The thing that I immediately noticed when I ate a piece of the Volcano Shrimp Tempura Roll was that the sushi rice was plain and didn’t have any rice vinegar added to it. It wasn’t a dealbreaker for me, but just something that definitely stood out, since I’m accustomed to sushi rice having a subtle sweetness or tanginess from the rice vinegar. In addition to shrimp tempura on the inside, the roll also had cucumber and avocado, before being topped with the volcano sauce. I was expecting the sauce to pack more of a punch, but I think that since it was only a light application of the sauce, I didn’t find the flavor to be as impactful.
The Randevoo Tempura Roll sounded like it would be an interesting array of flavors, which had king salmon and lump crab wrapped on the inside, deep fried, and then topped with lemon aioli, sweet soy sauce, and Old Bay seasoning. In the end, however, I got predominantly salmon flavors with some hints of crab here and there. I think the lemon in the aioli was too subtle that it got overpowered by the other things around it, so perhaps if that was more pronounced, the citric acid would have been a nice contrast from a flavor standpoint.
At the end of it all, it was the food I ended up not hearing about in a review that I enjoyed the most. I thought the Carnitas bao bun appetizer had great portions and a nice, strong flavor combination that stood out. The sushi unfortunately faded into the background, which was a bit of a shame as well, since they ended up being a bit pricey for what it was. I thought that the ambiance was nice and the food is definitely a good pairing with the brewery offerings. But if you do stop by, perhaps consider some of the other dish choices aside from the sushi if you’re going to spend those kind of prices.
Let’s now take a look at the Randevoo Restaurant Dish Spotlight. Asterisks (*) below mark my recommended dishes.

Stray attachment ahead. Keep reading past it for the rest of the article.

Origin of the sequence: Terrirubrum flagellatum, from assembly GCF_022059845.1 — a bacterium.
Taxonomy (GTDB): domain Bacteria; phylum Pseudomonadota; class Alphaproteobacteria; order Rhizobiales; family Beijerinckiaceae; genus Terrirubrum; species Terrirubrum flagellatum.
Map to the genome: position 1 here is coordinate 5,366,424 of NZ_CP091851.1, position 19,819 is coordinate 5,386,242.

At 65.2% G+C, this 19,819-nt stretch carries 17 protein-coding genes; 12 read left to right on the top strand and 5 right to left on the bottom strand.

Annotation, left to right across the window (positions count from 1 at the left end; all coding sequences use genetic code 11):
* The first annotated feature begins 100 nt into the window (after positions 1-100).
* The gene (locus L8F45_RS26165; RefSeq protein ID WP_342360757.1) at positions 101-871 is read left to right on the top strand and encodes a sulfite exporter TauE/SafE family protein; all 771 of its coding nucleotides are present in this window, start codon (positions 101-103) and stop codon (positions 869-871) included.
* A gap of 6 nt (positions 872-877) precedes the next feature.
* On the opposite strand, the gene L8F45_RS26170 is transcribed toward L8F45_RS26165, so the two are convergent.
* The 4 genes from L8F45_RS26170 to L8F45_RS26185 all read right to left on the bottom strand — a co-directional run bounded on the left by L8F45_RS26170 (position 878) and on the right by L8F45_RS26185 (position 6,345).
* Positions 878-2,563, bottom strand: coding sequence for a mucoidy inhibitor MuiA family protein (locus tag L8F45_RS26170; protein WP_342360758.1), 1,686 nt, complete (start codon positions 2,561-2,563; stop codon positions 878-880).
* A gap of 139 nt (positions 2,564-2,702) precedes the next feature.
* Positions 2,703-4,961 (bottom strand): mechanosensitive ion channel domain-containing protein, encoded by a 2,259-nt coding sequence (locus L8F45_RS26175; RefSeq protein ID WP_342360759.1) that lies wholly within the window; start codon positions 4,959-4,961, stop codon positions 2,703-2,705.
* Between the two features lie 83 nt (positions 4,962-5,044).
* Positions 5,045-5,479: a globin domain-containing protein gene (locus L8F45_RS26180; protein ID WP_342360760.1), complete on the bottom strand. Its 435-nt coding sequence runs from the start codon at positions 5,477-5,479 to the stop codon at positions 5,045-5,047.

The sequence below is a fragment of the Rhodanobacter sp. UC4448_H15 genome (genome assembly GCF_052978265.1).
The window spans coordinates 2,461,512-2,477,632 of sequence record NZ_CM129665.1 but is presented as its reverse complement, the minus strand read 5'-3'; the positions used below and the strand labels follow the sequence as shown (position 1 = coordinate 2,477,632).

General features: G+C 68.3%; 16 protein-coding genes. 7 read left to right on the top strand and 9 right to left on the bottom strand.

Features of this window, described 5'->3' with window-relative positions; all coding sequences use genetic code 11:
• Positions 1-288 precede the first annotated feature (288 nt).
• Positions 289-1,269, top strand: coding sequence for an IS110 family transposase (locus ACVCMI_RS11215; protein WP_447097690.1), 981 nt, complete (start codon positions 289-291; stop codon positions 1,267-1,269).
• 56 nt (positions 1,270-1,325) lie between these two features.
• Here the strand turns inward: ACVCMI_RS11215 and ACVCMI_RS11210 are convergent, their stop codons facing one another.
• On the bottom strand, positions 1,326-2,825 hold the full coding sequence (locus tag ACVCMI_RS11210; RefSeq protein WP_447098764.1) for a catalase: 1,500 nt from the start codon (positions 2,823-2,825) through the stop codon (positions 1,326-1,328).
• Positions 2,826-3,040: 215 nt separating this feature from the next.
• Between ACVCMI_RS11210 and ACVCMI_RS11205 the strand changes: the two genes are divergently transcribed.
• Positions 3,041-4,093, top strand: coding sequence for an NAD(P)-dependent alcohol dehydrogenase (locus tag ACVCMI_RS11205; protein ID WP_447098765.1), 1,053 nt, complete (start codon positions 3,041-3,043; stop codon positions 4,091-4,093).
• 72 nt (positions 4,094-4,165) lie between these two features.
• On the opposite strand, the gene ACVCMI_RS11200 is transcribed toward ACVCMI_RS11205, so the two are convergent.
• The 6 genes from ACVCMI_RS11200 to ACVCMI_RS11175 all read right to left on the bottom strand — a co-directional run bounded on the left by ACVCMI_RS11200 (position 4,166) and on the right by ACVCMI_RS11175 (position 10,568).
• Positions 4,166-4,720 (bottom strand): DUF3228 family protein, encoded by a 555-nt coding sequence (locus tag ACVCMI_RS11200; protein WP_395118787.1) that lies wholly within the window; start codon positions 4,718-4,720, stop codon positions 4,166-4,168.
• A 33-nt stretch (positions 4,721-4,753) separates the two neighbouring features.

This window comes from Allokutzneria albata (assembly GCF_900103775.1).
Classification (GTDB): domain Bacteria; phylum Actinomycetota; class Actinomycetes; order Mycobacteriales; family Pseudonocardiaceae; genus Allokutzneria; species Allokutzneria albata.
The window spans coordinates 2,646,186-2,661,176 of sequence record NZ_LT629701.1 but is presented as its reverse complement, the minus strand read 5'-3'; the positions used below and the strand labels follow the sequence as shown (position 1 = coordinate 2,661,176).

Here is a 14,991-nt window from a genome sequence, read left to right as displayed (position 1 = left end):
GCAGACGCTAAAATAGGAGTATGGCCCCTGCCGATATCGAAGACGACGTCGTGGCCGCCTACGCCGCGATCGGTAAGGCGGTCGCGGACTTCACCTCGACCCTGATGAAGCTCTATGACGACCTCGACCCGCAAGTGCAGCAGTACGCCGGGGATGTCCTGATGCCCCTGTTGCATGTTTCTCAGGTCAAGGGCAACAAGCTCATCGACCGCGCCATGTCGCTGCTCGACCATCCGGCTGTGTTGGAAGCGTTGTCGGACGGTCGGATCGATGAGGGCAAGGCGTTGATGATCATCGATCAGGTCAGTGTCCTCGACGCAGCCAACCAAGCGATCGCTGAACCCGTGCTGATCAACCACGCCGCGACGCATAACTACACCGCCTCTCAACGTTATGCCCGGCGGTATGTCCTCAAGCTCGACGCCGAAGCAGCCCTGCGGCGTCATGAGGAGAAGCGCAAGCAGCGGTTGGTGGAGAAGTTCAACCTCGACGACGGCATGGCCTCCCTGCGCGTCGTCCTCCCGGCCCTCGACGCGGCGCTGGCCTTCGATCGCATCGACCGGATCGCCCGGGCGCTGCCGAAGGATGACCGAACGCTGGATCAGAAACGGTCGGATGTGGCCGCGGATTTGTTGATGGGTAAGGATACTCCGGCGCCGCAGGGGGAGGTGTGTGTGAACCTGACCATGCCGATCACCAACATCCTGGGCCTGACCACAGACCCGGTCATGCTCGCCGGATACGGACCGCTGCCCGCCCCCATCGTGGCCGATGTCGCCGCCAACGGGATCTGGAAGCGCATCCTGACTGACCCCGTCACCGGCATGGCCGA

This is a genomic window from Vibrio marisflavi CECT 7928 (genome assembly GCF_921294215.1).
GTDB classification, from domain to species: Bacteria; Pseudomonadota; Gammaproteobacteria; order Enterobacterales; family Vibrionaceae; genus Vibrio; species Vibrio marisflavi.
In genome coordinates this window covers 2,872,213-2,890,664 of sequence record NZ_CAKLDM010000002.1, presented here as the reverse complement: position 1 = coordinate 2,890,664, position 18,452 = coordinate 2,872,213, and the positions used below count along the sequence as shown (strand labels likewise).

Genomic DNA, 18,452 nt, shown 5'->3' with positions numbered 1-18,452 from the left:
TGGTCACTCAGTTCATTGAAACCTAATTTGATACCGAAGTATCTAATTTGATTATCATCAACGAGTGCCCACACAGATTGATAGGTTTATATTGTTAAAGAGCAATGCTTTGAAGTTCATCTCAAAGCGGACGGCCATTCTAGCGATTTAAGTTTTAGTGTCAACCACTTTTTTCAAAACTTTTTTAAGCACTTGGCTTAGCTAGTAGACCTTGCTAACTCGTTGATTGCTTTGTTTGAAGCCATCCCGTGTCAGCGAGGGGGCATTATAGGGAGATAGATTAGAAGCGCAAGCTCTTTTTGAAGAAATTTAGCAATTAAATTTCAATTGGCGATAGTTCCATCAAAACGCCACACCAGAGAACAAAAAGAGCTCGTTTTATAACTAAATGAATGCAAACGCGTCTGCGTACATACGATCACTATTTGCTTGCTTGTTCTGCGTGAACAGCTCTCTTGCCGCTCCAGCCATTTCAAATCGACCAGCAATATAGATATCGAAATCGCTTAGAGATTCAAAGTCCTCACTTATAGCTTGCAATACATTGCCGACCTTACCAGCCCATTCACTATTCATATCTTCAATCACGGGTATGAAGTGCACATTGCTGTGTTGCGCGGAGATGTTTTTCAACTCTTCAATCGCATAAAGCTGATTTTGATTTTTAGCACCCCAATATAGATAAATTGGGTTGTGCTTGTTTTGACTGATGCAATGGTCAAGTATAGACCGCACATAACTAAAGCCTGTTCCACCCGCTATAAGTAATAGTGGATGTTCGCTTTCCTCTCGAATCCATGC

** Carnitas Bao Buns **
Crispy pork, green sriracha, pickled jalapeños, pan sauce, and cilantro, served on bao buns.
Randevoo Tempura Roll
King salmon and lump crab on the inside, deep-fried, topped with lemon aioli, sweet soy sauce, and Old Bay seasoning (pictured without cream cheese).
Volcano Shrimp Tempura Roll
Shrimp tempura, cucumber, and avocado on the inside, topped with volcano sauce.
And finally, here are my rankings for Randevoo Restaurant:
Food: 3.75 / 5
I came in with high hopes on the sushi, but unfortunately left a bit underwhelmed. The pleasant surprise, however, turned out to be the bao buns, which were full of flavor. I think there are also a good variety of other dishes to try as well, which also had flavor combinations that sounded interesting.
Atmosphere: 4.25 / 5
The relaxed vibe of the restaurant itself paired nicely with the brewery in the shared space next to it. It was Friday night, and there was also a guitarist who was performing on stage in the front of the brewery space, so that helped to bring some additional ambiance as well.
Service: 4 / 5
The woman who helped me through the ordering process was polite and also helped to bring my food out from the kitchen. I thought in general that the food was coming out of the kitchen and sushi bar at a pretty reasonable pace, given that the restaurant didn’t seem overly packed when I stopped in.
Price: 3.25 / 5
For the sushi being $15 per roll (for the ones that I ordered), that definitely sits on the expensive side. I would have probably preferred them being closer to $11 or $12 per roll, for what I got. The bao bun appetizer, however, I thought had great value at $10 for the dish, with the quantity of food received as well as the quality of that flavor combination.